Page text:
Institute Ciencia Y Tecnologia Of Alimentos Icta

Córdoba, Argentina

Institute Ciencia Y Tecnologia Of Alimentos Icta

Córdoba, Argentina
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Dominchin M.F.,National University of Cordoba | Palme R.,University of Veterinary Medicine Vienna | Marin R.H.,National University of Cordoba | Busso J.M.,National University of Cordoba | Busso J.M.,Institute Ciencia Y Tecnologia Of Alimentos Icta
Journal of Ornithology | Year: 2017

This study evaluates whether short daily male-conspecific visits influence the dynamics of endocrine testicular and adrenal photo-responsiveness. A group of male Japanese Quail was exposed to short photoperiods and another group to long photoperiods. The quail exposed to short photoperiods were classified as responsive (SD-R) or non-responsive (SD-NR), depending on whether or not they lost their reproductive condition after 5 weeks of short days (SD). Individuals kept on a long photoperiod were used as controls (LD). After photoperiodic classification and during four consecutive days, individually-caged SD-R, SD-NR and LD resident male quail received 5-min visits from photo-stimulated (and therefore sexually active) male quail (social treatment). Cloacal gland volume (CGV), and androgen and corticosterone metabolites (AM and CM, respectively) in droppings were measured bi-weekly and evaluated by repeated measures ANOVA over a 6-week period. Immediately after photoperiodic classification and before social treatment, CGV, AM and CM values showed a SD-R < SD-NR < LD pattern (P < 0.001). Along SD exposure, SD-NR quail showed spontaneous cloacal gland recovery and AM and CM concentrations were found to be similar to those of the LD quail. At the end of the study, the SD-R group had still not recovered LD control values. Although the social treatment induced an overall main effect on AM (P < 0.02) and CM concentrations (P < 0.009), these changes were not related to a particular photoperiodic treatment. These findings provide a novel insight into the social modulation of reproductive and adrenocortical responses, particularly during transition from the photosensitive state to photorefractoriness. © 2017, Dt. Ornithologen-Gesellschaft e.V.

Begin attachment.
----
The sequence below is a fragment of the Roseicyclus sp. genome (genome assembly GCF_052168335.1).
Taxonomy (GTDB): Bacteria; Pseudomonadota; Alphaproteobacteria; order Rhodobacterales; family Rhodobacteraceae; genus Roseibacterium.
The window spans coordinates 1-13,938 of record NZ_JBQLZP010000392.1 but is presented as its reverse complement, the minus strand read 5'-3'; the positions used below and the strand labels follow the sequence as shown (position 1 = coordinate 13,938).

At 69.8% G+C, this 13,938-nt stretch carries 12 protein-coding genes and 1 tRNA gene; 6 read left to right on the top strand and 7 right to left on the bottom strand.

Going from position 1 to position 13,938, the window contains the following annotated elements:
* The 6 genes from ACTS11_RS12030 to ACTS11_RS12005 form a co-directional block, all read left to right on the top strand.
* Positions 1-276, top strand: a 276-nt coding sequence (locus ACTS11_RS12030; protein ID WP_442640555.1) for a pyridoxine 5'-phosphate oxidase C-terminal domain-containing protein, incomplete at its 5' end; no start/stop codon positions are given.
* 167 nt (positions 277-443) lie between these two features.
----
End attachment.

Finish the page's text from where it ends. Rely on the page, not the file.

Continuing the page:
Vera F.,University of the Sea | Zenuto R.R.,University of the Sea | Zenuto R.R.,CONICET | Antenucci C.D.,University of the Sea | And 5 more authors.
Journal of Experimental Zoology Part A: Ecological Genetics and Physiology | Year: 2011

We validated the Coat-a-Count ® radioimmunoassay (RIA) kit for measuring testosterone in plasma samples of the subterranean rodent Ctenomys talarum and evaluated testosterone levels in free-living and captive individuals. The performance of the assay was evaluated by the assessment of parallelism, accuracy and precision. Moreover, the high specificity of the assay antibody was confirmed by high-pressure liquid chromatography with ultraviolet detector, followed by electrospray ionization tandem mass spectrometry. Results indicated that plasma samples have to be treated with heat and diluted before the RIA for the optimization of the assay. Plasma testosterone concentrations in free-living animals were outstandingly elevated (up to 329ng/mL), which are among the highest ever reported for mammals. On the other hand, captivity produced a 14-fold decrease in plasma testosterone concentrations, emphasizing that very significant changes in the endocrine milieu may occur in wild animals kept under laboratory conditions. Our results place tuco-tucos as an interesting model for the study of androgen regulation in mammals, suggesting that target tissues may have low sensitivity to the testosterone signal and agree with a scenario of elevated levels of sex hormone-binding globulin in plasma. © 2011 Wiley Periodicals, Inc.

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